The condition of the homes and businesses in our community is an important element of preserving our quality of life. When things go wrong, code enforcement officers are responsible for pushing things back in the right direction. Our new code enforcement supervisor, Gene Diaz, believes that “the primary goal of code enforcement is to provide residents with a clean, fresh, healthy environment in the city.”
Diaz moved to the area this year, after living in California. He served as a school resource officer in Oakland Schools, then at San Mateo Community College. For the last six years, he has served as a code enforcement consultant.
After a month in Ferguson, Diaz is enthusiastic about our community, and has a strong commitment to leading his department to make a difference.
“I’m very much about being proactive. In the short term, I want to be proactive by talking to residents. The community benefits when code enforcement engages with residents, asks them about their issues, and educates them about what we are able to do as a city.”
Some residents have expressed dissatisfaction that complaints did not appear to generate results. When normal channels don’t produce results, Diaz promises to handle it personally. “I want people to call. It’s my job to get out in the community, and let people know that we’re hearing your complaints, and addressing the problems. The municipal code gives us boundaries on what we can do and how quickly things can happen, but after sufficient time for due process has gone by, we have to move to the next step.”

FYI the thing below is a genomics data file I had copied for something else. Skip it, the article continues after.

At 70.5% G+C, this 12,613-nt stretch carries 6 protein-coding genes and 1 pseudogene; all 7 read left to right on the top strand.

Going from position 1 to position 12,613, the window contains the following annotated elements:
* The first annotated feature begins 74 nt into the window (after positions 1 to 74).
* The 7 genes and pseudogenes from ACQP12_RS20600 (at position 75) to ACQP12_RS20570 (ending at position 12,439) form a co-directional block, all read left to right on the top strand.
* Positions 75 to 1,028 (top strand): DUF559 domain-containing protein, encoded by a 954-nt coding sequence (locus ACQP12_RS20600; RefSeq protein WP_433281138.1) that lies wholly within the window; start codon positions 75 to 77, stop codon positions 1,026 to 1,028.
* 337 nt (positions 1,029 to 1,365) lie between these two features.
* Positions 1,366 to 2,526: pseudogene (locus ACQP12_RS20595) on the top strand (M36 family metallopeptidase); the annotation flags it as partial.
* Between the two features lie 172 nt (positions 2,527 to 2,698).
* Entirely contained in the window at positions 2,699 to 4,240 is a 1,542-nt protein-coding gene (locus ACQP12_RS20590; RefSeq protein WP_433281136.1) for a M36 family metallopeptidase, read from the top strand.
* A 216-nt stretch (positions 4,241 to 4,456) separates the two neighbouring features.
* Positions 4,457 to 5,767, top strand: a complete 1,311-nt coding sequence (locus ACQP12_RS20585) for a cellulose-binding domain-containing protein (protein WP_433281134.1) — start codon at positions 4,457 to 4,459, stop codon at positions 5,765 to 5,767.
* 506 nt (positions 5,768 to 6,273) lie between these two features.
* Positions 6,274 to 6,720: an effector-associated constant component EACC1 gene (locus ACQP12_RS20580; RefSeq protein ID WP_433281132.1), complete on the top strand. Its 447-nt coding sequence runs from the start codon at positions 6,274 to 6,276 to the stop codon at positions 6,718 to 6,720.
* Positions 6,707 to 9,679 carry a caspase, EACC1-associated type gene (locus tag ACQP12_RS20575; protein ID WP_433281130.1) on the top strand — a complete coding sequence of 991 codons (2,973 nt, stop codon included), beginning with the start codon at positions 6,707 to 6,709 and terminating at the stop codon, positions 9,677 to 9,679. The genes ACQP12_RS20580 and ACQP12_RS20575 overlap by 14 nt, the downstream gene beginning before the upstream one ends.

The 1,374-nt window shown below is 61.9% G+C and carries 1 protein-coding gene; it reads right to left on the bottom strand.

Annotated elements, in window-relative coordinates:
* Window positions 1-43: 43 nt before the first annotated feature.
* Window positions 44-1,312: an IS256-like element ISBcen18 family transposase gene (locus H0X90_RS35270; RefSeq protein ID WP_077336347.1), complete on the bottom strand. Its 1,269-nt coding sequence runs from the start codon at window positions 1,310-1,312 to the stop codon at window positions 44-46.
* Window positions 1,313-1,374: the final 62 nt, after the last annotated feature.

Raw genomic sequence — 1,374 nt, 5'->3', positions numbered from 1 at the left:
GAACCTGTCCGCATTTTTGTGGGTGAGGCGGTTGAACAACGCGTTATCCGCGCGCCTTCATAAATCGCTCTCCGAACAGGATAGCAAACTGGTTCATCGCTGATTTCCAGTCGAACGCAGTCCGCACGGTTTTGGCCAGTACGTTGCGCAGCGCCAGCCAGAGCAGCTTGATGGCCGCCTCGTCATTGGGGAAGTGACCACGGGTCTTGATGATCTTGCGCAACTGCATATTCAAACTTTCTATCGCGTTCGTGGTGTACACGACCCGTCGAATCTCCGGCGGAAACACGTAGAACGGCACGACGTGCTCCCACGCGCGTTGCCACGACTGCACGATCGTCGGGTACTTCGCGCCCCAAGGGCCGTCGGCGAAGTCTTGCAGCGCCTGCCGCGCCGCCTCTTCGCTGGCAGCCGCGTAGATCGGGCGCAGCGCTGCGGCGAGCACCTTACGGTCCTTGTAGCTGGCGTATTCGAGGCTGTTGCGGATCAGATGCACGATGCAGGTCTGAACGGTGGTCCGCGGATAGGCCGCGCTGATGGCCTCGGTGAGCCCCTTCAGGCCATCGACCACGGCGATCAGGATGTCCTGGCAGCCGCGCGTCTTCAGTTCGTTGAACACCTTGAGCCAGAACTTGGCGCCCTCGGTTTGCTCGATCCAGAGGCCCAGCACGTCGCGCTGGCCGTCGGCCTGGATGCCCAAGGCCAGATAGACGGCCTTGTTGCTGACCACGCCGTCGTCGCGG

Safety of the inspectors is another priority. In addition to performing occupancy inspections, they are responsible for securing vacant buildings, and that can result in dangerous situations. The department is working to obtain safety equipment for the inspectors, and establishing procedures to be sure that a police officer is present when an inspector enters a vacant building.
Diaz wakes up at 5:00 every morning, and goes running with his dogs. That energy carries over to his work here in Ferguson. “I want to look at everything that has to do with code enforcement, because I want to make it better. I want to see what the perception of the community is about these issues. I want to make sure they know that if they call code enforcement, Gene will make sure the issue is dealt with, because that’s why I’m here.”
Do you have a code enforcement issue that requires Gene’s attention? Email him at firstname.lastname@example.org.